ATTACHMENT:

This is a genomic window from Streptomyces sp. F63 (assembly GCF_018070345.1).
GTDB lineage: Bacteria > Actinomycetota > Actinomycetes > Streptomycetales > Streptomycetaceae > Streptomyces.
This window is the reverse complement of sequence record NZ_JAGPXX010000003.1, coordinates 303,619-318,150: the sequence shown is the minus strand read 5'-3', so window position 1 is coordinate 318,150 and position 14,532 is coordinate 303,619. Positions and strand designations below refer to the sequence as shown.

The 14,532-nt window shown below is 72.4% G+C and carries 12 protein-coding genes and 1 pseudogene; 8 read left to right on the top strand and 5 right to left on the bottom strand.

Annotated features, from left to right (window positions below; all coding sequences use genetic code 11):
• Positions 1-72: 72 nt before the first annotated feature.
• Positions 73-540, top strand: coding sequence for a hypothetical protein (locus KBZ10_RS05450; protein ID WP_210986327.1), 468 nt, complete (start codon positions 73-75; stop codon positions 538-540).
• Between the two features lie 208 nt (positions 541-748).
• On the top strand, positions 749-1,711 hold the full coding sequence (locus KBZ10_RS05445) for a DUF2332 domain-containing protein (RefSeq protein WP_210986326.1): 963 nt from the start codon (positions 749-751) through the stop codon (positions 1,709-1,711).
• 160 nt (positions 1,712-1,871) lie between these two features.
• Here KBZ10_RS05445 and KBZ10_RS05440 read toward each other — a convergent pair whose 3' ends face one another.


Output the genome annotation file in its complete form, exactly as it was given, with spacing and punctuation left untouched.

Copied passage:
This is a genomic window from Streptomyces sp. F63 (assembly GCF_018070345.1).
GTDB lineage: Bacteria > Actinomycetota > Actinomycetes > Streptomycetales > Streptomycetaceae > Streptomyces.
This window is the reverse complement of sequence record NZ_JAGPXX010000003.1, coordinates 303,619-318,150: the sequence shown is the minus strand read 5'-3', so window position 1 is coordinate 318,150 and position 14,532 is coordinate 303,619. Positions and strand designations below refer to the sequence as shown.

The 14,532-nt window shown below is 72.4% G+C and carries 12 protein-coding genes and 1 pseudogene; 8 read left to right on the top strand and 5 right to left on the bottom strand.

Annotated features, from left to right (window positions below; all coding sequences use genetic code 11):
• Positions 1-72: 72 nt before the first annotated feature.
• Positions 73-540, top strand: coding sequence for a hypothetical protein (locus KBZ10_RS05450; protein ID WP_210986327.1), 468 nt, complete (start codon positions 73-75; stop codon positions 538-540).
• Between the two features lie 208 nt (positions 541-748).
• On the top strand, positions 749-1,711 hold the full coding sequence (locus KBZ10_RS05445) for a DUF2332 domain-containing protein (RefSeq protein WP_210986326.1): 963 nt from the start codon (positions 749-751) through the stop codon (positions 1,709-1,711).
• 160 nt (positions 1,712-1,871) lie between these two features.
• Here KBZ10_RS05445 and KBZ10_RS05440 read toward each other — a convergent pair whose 3' ends face one another.